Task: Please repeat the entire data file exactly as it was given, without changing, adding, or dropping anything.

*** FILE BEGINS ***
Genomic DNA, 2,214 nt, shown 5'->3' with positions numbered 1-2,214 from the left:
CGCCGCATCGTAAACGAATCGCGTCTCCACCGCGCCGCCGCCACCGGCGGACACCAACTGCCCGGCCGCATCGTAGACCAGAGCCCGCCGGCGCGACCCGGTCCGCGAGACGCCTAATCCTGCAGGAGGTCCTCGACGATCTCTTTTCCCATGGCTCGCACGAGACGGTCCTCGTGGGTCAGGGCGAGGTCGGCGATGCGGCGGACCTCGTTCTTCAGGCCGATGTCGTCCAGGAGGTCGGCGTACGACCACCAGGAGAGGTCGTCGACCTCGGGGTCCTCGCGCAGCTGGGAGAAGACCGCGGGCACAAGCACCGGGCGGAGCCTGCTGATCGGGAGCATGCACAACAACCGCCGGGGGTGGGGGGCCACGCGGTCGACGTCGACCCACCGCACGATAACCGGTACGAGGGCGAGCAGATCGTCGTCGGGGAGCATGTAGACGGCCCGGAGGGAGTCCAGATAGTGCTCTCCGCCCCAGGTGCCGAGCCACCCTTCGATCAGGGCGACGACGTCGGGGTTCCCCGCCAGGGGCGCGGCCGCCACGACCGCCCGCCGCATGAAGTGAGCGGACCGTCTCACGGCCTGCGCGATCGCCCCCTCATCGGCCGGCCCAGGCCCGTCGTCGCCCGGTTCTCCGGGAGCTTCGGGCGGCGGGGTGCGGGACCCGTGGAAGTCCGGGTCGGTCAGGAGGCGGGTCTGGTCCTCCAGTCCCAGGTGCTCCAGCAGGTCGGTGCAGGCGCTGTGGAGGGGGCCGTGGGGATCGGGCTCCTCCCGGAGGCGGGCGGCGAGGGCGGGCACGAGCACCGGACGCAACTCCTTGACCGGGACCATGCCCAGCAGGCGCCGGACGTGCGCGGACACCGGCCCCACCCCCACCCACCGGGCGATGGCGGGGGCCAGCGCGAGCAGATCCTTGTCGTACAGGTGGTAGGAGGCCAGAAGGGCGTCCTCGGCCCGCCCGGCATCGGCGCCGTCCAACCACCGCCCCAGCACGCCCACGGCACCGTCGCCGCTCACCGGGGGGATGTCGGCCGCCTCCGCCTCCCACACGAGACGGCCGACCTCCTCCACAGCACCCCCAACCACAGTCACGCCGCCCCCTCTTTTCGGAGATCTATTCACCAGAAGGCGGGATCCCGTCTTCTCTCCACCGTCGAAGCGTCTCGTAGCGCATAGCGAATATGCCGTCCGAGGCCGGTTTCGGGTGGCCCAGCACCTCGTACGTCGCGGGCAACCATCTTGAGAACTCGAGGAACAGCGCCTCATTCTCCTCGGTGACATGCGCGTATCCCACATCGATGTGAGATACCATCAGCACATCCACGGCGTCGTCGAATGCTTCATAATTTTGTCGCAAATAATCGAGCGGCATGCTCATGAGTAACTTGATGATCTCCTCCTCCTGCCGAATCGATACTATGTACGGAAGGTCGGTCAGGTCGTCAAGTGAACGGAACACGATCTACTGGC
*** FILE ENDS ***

Genomic DNA, 2,214 nt, shown 5'->3' with positions numbered 1-2,214 from the left:
CGCCGCATCGTAAACGAATCGCGTCTCCACCGCGCCGCCGCCACCGGCGGACACCAACTGCCCGGCCGCATCGTAGACCAGAGCCCGCCGGCGCGACCCGGTCCGCGAGACGCCTAATCCTGCAGGAGGTCCTCGACGATCTCTTTTCCCATGGCTCGCACGAGACGGTCCTCGTGGGTCAGGGCGAGGTCGGCGATGCGGCGGACCTCGTTCTTCAGGCCGATGTCGTCCAGGAGGTCGGCGTACGACCACCAGGAGAGGTCGTCGACCTCGGGGTCCTCGCGCAGCTGGGAGAAGACCGCGGGCACAAGCACCGGGCGGAGCCTGCTGATCGGGAGCATGCACAACAACCGCCGGGGGTGGGGGGCCACGCGGTCGACGTCGACCCACCGCACGATAACCGGTACGAGGGCGAGCAGATCGTCGTCGGGGAGCATGTAGACGGCCCGGAGGGAGTCCAGATAGTGCTCTCCGCCCCAGGTGCCGAGCCACCCTTCGATCAGGGCGACGACGTCGGGGTTCCCCGCCAGGGGCGCGGCCGCCACGACCGCCCGCCGCATGAAGTGAGCGGACCGTCTCACGGCCTGCGCGATCGCCCCCTCATCGGCCGGCCCAGGCCCGTCGTCGCCCGGTTCTCCGGGAGCTTCGGGCGGCGGGGTGCGGGACCCGTGGAAGTCCGGGTCGGTCAGGAGGCGGGTCTGGTCCTCCAGTCCCAGGTGCTCCAGCAGGTCGGTGCAGGCGCTGTGGAGGGGGCCGTGGGGATCGGGCTCCTCCCGGAGGCGGGCGGCGAGGGCGGGCACGAGCACCGGACGCAACTCCTTGACCGGGACCATGCCCAGCAGGCGCCGGACGTGCGCGGACACCGGCCCCACCCCCACCCACCGGGCGATGGCGGGGGCCAGCGCGAGCAGATCCTTGTCGTACAGGTGGTAGGAGGCCAGAAGGGCGTCCTCGGCCCGCCCGGCATCGGCGCCGTCCAACCACCGCCCCAGCACGCCCACGGCACCGTCGCCGCTCACCGGGGGGATGTCGGCCGCCTCCGCCTCCCACACGAGACGGCCGACCTCCTCCACAGCACCCCCAACCACAGTCACGCCGCCCCCTCTTTTCGGAGATCTATTCACCAGAAGGCGGGATCCCGTCTTCTCTCCACCGTCGAAGCGTCTCGTAGCGCATAGCGAATATGCCGTCCGAGGCCGGTTTCGGGTGGCCCAGCACCTCGTACGTCGCGGGCAACCATCTTGAGAACTCGAGGAACAGCGCCTCATTCTCCTCGGTGACATGCGCGTATCCCACATCGATGTGAGATACCATCAGCACATCCACGGCGTCGTCGAATGCTTCATAATTTTGTCGCAAATAATCGAGCGGCATGCTCATGAGTAACTTGATGATCTCCTCCTCCTGCCGAATCGATACTATGTACGGAAGGTCGGTCAGGTCGTCAAGTGAACGGAACACGATCTACTGGC